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The Student News Site of Stony Brook University

The Statesman

The Student News Site of Stony Brook University

The Statesman


McKyla Brooks making noise as Stony Brook’s only two-sport athlete

Freshman McKyla Brooks has never had a great relationship with gravity.

This was made clear in the middle blocker’s rookie season with the Stony Brook Volleyball team. Brooks was named to the America East All-Rookie Team after leading all America East freshmen with a .268 hitting percentage.

Freshman McKyla Brooks (No. 1, above) finished third on the Stony Brook Volleyball team with 2.5 kills per set. CHRISTOPHER CAMERON/THE STATESMAN

However, Seawolves fans will not have to wait until volleyball returns to Pritchard Gymnasium in the fall to catch Brooks’s leaping prowess in action. Brooks competed in Stony Brook Track and Field’s Quad Meet on March 24, making her the only multi-sport student-athlete competing for Stony Brook.

“On the court and track, her athleticism is apparent,” Volleyball head coach Coley Pawlikoswki said.

Brooks placed fourth out of six competitors in the Women’s Long Jump event during the Track & Field team’s outdoor season opener, calling it a “very rusty start” and admitting she was nervous before her first collegiate meet. Brooks recorded a 4.92-meter leap.

“McKyla’s been away from doing these types of jumps for about seven months, so part of the process right now is working to get her rhythm back,” assistant Track & Field coach Howard Powell said. “We’re excited to have McKyla on our team this season.”

But Brooks’s ambition to compete in both track and volleyball began back at Frontier Central High School.

The Blasdell, New York native racked up accomplishments in both, ranking No. 2 nationally in the triple jump by in her sophomore year and finishing All-State for volleyball in her final two seasons. She participated in the two sports all four years of high school, lettering in both.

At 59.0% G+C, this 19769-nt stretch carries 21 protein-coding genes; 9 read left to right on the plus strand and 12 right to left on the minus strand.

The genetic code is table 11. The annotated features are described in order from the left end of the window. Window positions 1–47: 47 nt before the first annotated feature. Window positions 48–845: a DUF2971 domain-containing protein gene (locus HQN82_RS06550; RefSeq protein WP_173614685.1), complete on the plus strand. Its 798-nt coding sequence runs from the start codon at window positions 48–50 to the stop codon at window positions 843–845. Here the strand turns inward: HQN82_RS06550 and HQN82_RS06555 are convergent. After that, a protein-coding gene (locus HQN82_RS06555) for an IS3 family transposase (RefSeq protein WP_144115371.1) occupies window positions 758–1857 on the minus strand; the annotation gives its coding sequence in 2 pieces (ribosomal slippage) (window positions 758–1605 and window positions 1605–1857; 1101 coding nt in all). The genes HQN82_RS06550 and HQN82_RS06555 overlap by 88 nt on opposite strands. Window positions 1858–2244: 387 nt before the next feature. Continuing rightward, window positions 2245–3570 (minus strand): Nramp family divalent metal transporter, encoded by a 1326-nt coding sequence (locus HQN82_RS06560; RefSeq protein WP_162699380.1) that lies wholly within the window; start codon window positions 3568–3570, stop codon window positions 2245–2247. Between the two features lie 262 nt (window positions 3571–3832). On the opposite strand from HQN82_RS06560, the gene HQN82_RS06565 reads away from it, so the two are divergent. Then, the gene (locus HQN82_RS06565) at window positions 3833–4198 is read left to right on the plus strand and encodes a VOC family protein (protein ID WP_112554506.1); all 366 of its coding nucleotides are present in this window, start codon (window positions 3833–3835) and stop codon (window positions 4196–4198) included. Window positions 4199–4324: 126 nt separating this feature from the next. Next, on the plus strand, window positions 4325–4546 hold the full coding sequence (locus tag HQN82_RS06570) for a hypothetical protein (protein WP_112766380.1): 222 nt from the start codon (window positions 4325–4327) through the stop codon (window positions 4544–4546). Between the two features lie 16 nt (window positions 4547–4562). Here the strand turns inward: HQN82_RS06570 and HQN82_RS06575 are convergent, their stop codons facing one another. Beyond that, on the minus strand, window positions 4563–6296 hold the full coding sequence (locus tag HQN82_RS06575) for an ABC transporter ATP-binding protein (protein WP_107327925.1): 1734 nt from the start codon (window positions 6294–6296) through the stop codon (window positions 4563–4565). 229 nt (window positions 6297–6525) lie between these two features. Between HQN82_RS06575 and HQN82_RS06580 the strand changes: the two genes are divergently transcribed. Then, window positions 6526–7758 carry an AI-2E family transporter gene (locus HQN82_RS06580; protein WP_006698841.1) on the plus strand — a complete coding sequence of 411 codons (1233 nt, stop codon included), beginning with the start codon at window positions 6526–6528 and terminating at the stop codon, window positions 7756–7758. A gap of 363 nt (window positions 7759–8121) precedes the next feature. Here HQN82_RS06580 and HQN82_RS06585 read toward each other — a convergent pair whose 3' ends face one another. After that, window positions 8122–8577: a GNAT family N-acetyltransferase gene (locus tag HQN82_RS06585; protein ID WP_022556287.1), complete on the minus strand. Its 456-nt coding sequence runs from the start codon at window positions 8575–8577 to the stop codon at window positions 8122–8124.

“Honestly I always wanted to try out for sports, so those were the two main sports I wanted to try out for — volleyball and track,” Brooks said. “I used to do basketball, but then I ended up quitting to do track, and then I realized that I had potential in both, so I just kept going.”

Brooks received more scholarship offers for track & field, but Stony Brook was the only school that offered her the ability to continue doing both sports.

Brooks (above) competed in her first collegiate Track and Field event, the Stony Brook Quad Meet on March 24. PHOTO COURTESY OF STONY BROOK ATHLETICS

Pawlikowski approached Track & Field head coach Andy Ronan and Powell while she was recruiting Brooks and expressed her desire to do both sports. They worked out her schedule over several conversations, eventually feeling confident enough to allow her to compete in both.

Brooks wanted to carry over her two-sport agenda to college because she fell short of a couple of high school goals — recording a 41-foot jump in the triple jump and a 20-foot bound in the long jump. Working toward those benchmarks with practices and lifts while juggling schoolwork can be tricky, though.

“Oh my god,” Brooks said when asked about her schedule. “Very busy. It’s literally track, volleyball, school, bed. That’s all I do, every single day. I like it, I like staying busy.”

Brooks says she does not have a preference between the two sports, but there are differences in how she prepares for each, despite how much they overlap. She will compete in jump events for Stony Brook Track & Field and spends most of her time playing volleyball above the net.

“Actually, it’s really different,” Brooks said. “They’re two different jumps. For track I’m jumping broad jumps, basically. And then volleyball I’m jumping up… There’s different training for both jumps. It’s kind of hard, but I’m used to it already because I’ve been doing it forever.”

Pawlikowski says Brooks’s devotion to both track and volleyball is “beneficial” and “adds a cross-training component.” Yet multi-sport athletes have dwindled in recent years at both the college and high school levels.

“Very anecdotally, the trend is toward specialization,” John Gillis, assistant director of the National Federation of State High School Associations, said in the St. Louis Beacon in 2008.

So why are there not more multi-sport college athletes?

“Because it was too much for them,” Brooks said. “It is a lot, it’s a lot, I’m not going to lie, but I’m just trying to stay positive. I don’t want to drop one sport, I can’t.”

Brooks is the exception and plans on keeping it that way for the long haul. Her next track meet is on Friday, April 15 at The Metropolitan Championships, beginning at 2 p.m..

“I had a couple goals to set in high school, which I didn’t achieve,” Brooks said. “I can’t just stop here now, I have to keep going, I have to set those goals.”

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